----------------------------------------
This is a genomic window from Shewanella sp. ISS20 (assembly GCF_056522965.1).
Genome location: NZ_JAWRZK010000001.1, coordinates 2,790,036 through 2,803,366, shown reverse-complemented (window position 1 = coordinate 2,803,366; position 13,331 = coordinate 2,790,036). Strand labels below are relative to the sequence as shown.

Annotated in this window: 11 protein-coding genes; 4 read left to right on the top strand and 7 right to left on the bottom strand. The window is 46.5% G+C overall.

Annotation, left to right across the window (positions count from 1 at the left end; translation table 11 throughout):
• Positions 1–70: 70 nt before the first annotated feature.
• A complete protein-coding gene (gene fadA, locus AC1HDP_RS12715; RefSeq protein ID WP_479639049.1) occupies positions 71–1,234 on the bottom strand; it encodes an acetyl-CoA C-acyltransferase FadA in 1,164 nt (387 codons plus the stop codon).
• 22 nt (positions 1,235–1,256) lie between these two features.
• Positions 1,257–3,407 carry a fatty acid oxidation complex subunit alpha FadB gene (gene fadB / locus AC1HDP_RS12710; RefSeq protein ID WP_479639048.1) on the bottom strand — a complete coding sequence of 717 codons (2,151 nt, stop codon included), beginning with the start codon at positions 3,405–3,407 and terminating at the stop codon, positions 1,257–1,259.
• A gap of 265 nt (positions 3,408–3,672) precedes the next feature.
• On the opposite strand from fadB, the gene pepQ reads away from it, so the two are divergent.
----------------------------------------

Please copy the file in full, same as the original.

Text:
This is a genomic window from Shewanella sp. ISS20 (assembly GCF_056522965.1).
Genome location: NZ_JAWRZK010000001.1, coordinates 2,790,036 through 2,803,366, shown reverse-complemented (window position 1 = coordinate 2,803,366; position 13,331 = coordinate 2,790,036). Strand labels below are relative to the sequence as shown.

Annotated in this window: 11 protein-coding genes; 4 read left to right on the top strand and 7 right to left on the bottom strand. The window is 46.5% G+C overall.

Annotation, left to right across the window (positions count from 1 at the left end; translation table 11 throughout):
• Positions 1–70: 70 nt before the first annotated feature.
• A complete protein-coding gene (gene fadA, locus AC1HDP_RS12715; RefSeq protein ID WP_479639049.1) occupies positions 71–1,234 on the bottom strand; it encodes an acetyl-CoA C-acyltransferase FadA in 1,164 nt (387 codons plus the stop codon).
• 22 nt (positions 1,235–1,256) lie between these two features.
• Positions 1,257–3,407 carry a fatty acid oxidation complex subunit alpha FadB gene (gene fadB / locus AC1HDP_RS12710; RefSeq protein ID WP_479639048.1) on the bottom strand — a complete coding sequence of 717 codons (2,151 nt, stop codon included), beginning with the start codon at positions 3,405–3,407 and terminating at the stop codon, positions 1,257–1,259.
• A gap of 265 nt (positions 3,408–3,672) precedes the next feature.
• On the opposite strand from fadB, the gene pepQ reads away from it, so the two are divergent.